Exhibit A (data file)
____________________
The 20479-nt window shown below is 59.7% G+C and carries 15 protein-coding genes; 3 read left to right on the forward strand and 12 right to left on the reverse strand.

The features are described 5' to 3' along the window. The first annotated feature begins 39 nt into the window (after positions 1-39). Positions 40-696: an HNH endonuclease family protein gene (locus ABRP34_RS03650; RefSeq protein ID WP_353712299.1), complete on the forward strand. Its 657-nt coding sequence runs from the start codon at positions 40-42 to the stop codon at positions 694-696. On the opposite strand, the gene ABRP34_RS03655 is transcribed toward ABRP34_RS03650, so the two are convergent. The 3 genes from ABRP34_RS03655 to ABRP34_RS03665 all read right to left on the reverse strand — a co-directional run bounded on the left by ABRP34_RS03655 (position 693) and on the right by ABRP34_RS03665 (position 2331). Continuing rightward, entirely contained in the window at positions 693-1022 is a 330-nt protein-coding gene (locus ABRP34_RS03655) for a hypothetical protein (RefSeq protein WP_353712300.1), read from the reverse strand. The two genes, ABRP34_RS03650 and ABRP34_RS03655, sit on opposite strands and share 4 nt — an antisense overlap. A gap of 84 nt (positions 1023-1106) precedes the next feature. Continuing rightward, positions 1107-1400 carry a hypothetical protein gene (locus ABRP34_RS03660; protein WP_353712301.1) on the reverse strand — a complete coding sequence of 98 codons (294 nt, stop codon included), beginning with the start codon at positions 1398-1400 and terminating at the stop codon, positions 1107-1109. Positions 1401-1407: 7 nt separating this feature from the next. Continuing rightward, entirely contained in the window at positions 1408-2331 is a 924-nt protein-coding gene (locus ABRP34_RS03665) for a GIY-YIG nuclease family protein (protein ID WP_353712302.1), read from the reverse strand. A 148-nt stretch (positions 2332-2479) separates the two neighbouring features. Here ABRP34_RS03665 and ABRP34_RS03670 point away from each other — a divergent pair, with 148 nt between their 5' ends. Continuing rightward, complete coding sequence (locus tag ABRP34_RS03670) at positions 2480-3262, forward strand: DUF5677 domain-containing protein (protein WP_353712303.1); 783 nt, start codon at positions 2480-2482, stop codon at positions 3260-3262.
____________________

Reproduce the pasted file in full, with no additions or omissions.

The 20479-nt window shown below is 59.7% G+C and carries 15 protein-coding genes; 3 read left to right on the forward strand and 12 right to left on the reverse strand.

The features are described 5' to 3' along the window. The first annotated feature begins 39 nt into the window (after positions 1-39). Positions 40-696: an HNH endonuclease family protein gene (locus ABRP34_RS03650; RefSeq protein ID WP_353712299.1), complete on the forward strand. Its 657-nt coding sequence runs from the start codon at positions 40-42 to the stop codon at positions 694-696. On the opposite strand, the gene ABRP34_RS03655 is transcribed toward ABRP34_RS03650, so the two are convergent. The 3 genes from ABRP34_RS03655 to ABRP34_RS03665 all read right to left on the reverse strand — a co-directional run bounded on the left by ABRP34_RS03655 (position 693) and on the right by ABRP34_RS03665 (position 2331). Continuing rightward, entirely contained in the window at positions 693-1022 is a 330-nt protein-coding gene (locus ABRP34_RS03655) for a hypothetical protein (RefSeq protein WP_353712300.1), read from the reverse strand. The two genes, ABRP34_RS03650 and ABRP34_RS03655, sit on opposite strands and share 4 nt — an antisense overlap. A gap of 84 nt (positions 1023-1106) precedes the next feature. Continuing rightward, positions 1107-1400 carry a hypothetical protein gene (locus ABRP34_RS03660; protein WP_353712301.1) on the reverse strand — a complete coding sequence of 98 codons (294 nt, stop codon included), beginning with the start codon at positions 1398-1400 and terminating at the stop codon, positions 1107-1109. Positions 1401-1407: 7 nt separating this feature from the next. Continuing rightward, entirely contained in the window at positions 1408-2331 is a 924-nt protein-coding gene (locus ABRP34_RS03665) for a GIY-YIG nuclease family protein (protein ID WP_353712302.1), read from the reverse strand. A 148-nt stretch (positions 2332-2479) separates the two neighbouring features. Here ABRP34_RS03665 and ABRP34_RS03670 point away from each other — a divergent pair, with 148 nt between their 5' ends. Continuing rightward, complete coding sequence (locus tag ABRP34_RS03670) at positions 2480-3262, forward strand: DUF5677 domain-containing protein (protein WP_353712303.1); 783 nt, start codon at positions 2480-2482, stop codon at positions 3260-3262.